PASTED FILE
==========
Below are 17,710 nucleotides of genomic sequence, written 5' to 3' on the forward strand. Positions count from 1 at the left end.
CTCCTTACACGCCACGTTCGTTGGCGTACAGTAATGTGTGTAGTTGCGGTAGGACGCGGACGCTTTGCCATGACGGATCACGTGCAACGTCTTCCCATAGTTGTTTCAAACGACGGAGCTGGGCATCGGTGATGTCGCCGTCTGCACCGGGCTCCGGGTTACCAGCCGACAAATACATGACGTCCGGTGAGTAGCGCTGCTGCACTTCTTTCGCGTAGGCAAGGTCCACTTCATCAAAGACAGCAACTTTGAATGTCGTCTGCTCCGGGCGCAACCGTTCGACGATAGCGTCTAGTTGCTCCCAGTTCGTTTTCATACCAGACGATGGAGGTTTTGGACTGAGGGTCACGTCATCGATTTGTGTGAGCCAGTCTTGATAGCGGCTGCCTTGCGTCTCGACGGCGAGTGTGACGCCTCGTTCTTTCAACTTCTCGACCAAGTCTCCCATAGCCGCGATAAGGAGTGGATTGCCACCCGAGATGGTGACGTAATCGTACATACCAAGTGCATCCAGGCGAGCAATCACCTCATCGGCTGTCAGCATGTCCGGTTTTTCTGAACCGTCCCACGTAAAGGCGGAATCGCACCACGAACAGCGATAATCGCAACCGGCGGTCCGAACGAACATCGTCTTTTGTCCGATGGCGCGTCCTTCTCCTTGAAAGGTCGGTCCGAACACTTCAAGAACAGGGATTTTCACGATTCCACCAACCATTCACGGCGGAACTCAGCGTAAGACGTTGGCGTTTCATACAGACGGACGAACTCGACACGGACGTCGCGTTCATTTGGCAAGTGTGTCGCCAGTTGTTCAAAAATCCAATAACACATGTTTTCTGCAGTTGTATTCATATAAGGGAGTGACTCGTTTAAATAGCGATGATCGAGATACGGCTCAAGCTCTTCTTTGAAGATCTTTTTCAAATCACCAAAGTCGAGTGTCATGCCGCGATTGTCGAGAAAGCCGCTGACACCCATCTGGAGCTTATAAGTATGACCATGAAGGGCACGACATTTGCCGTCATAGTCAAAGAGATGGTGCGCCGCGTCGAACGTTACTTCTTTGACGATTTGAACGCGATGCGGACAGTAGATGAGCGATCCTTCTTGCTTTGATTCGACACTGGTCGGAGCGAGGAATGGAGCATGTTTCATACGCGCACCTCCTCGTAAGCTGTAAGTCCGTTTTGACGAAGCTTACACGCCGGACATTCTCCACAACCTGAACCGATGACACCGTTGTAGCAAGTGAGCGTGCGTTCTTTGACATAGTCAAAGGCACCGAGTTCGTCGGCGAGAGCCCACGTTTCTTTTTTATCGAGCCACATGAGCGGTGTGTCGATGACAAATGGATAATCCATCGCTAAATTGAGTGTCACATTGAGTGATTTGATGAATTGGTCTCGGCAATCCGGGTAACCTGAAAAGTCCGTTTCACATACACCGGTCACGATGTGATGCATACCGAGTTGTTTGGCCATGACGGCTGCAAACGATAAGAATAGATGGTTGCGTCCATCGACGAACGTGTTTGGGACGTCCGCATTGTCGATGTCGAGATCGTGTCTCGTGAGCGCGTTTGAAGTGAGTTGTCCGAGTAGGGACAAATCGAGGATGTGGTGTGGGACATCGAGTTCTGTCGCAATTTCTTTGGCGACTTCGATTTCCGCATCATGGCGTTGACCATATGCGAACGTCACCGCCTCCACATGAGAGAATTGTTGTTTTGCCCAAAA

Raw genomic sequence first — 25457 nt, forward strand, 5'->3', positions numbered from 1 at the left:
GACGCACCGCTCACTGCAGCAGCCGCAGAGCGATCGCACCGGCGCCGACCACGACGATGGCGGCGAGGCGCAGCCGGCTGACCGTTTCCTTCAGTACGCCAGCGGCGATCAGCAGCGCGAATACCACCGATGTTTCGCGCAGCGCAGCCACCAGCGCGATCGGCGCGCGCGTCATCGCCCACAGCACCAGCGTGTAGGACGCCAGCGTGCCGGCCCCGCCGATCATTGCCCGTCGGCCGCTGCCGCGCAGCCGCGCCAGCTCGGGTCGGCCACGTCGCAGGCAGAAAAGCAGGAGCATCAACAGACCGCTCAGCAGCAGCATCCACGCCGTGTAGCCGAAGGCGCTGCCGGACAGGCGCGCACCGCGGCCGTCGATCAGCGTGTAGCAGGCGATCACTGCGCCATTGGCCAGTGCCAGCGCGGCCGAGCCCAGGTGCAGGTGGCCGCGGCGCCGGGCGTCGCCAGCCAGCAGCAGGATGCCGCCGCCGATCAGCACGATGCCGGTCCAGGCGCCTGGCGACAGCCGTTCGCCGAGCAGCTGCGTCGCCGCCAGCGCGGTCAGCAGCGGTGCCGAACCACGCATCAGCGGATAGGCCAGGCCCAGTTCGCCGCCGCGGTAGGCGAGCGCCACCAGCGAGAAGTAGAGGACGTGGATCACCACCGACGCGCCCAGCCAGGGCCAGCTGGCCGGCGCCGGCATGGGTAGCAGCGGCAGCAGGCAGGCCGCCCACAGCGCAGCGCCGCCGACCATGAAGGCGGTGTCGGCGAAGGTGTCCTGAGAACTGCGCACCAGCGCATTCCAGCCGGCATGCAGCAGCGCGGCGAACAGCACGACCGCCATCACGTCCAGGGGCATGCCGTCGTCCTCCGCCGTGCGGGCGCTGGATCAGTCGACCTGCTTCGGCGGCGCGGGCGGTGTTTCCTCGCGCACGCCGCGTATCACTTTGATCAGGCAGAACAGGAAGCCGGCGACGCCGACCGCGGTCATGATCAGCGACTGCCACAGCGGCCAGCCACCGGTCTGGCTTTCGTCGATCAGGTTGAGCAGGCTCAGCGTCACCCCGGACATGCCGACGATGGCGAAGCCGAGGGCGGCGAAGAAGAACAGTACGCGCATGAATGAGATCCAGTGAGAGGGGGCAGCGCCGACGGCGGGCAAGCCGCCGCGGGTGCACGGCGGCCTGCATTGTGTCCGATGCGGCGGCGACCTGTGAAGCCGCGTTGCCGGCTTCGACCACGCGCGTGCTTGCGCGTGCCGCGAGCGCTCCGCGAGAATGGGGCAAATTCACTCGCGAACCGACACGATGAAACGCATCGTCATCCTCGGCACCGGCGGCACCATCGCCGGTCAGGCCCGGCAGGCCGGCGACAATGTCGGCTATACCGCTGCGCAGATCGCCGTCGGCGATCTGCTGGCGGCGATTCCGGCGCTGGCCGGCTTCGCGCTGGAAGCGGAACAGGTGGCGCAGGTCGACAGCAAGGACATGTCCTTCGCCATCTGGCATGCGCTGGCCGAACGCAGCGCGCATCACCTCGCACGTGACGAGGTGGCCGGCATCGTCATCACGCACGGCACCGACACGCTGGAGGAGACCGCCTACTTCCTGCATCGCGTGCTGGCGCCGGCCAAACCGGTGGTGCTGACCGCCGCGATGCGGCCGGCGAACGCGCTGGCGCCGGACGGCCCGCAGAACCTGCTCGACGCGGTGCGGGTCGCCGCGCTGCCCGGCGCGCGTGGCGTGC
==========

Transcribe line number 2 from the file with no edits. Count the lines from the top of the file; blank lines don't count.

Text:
CTCCTTACACGCCACGTTCGTTGGCGTACAGTAATGTGTGTAGTTGCGGTAGGACGCGGACGCTTTGCCATGACGGATCACGTGCAACGTCTTCCCATAGTTGTTTCAAACGACGGAGCTGGGCATCGGTGATGTCGCCGTCTGCACCGGGCTCCGGGTTACCAGCCGACAAATACATGACGTCCGGTGAGTAGCGCTGCTGCACTTCTTTCGCGTAGGCAAGGTCCACTTCATCAAAGACAGCAACTTTGAATGTCGTCTGCTCCGGGCGCAACCGTTCGACGATAGCGTCTAGTTGCTCCCAGTTCGTTTTCATACCAGACGATGGAGGTTTTGGACTGAGGGTCACGTCATCGATTTGTGTGAGCCAGTCTTGATAGCGGCTGCCTTGCGTCTCGACGGCGAGTGTGACGCCTCGTTCTTTCAACTTCTCGACCAAGTCTCCCATAGCCGCGATAAGGAGTGGATTGCCACCCGAGATGGTGACGTAATCGTACATACCAAGTGCATCCAGGCGAGCAATCACCTCATCGGCTGTCAGCATGTCCGGTTTTTCTGAACCGTCCCACGTAAAGGCGGAATCGCACCACGAACAGCGATAATCGCAACCGGCGGTCCGAACGAACATCGTCTTTTGTCCGATGGCGCGTCCTTCTCCTTGAAAGGTCGGTCCGAACACTTCAAGAACAGGGATTTTCACGATTCCACCAACCATTCACGGCGGAACTCAGCGTAAGACGTTGGCGTTTCATACAGACGGACGAACTCGACACGGACGTCGCGTTCATTTGGCAAGTGTGTCGCCAGTTGTTCAAAAATCCAATAACACATGTTTTCTGCAGTTGTATTCATATAAGGGAGTGACTCGTTTAAATAGCGATGATCGAGATACGGCTCAAGCTCTTCTTTGAAGATCTTTTTCAAATCACCAAAGTCGAGTGTCATGCCGCGATTGTCGAGAAAGCCGCTGACACCCATCTGGAGCTTATAAGTATGACCATGAAGGGCACGACATTTGCCGTCATAGTCAAAGAGATGGTGCGCCGCGTCGAACGTTACTTCTTTGACGATTTGAACGCGATGCGGACAGTAGATGAGCGATCCTTCTTGCTTTGATTCGACACTGGTCGGAGCGAGGAATGGAGCATGTTTCATACGCGCACCTCCTCGTAAGCTGTAAGTCCGTTTTGACGAAGCTTACACGCCGGACATTCTCCACAACCTGAACCGATGACACCGTTGTAGCAAGTGAGCGTGCGTTCTTTGACATAGTCAAAGGCACCGAGTTCGTCGGCGAGAGCCCACGTTTCTTTTTTATCGAGCCACATGAGCGGTGTGTCGATGACAAATGGATAATCCATCGCTAAATTGAGTGTCACATTGAGTGATTTGATGAATTGGTCTCGGCAATCCGGGTAACCTGAAAAGTCCGTTTCACATACACCGGTCACGATGTGATGCATACCGAGTTGTTTGGCCATGACGGCTGCAAACGATAAGAATAGATGGTTGCGTCCATCGACGAACGTGTTTGGGACGTCCGCATTGTCGATGTCGAGATCGTGTCTCGTGAGCGCGTTTGAAGTGAGTTGTCCGAGTAGGGACAAATCGAGGATGTGGTGTGGGACATCGAGTTCTGTCGCAATTTCTTTGGCGACTTCGATTTCCGCATCATGGCGTTGACCATATGCGAACGTCACCGCCTCCACATGAGAGAATTGTTGTTTTGCCCAAAA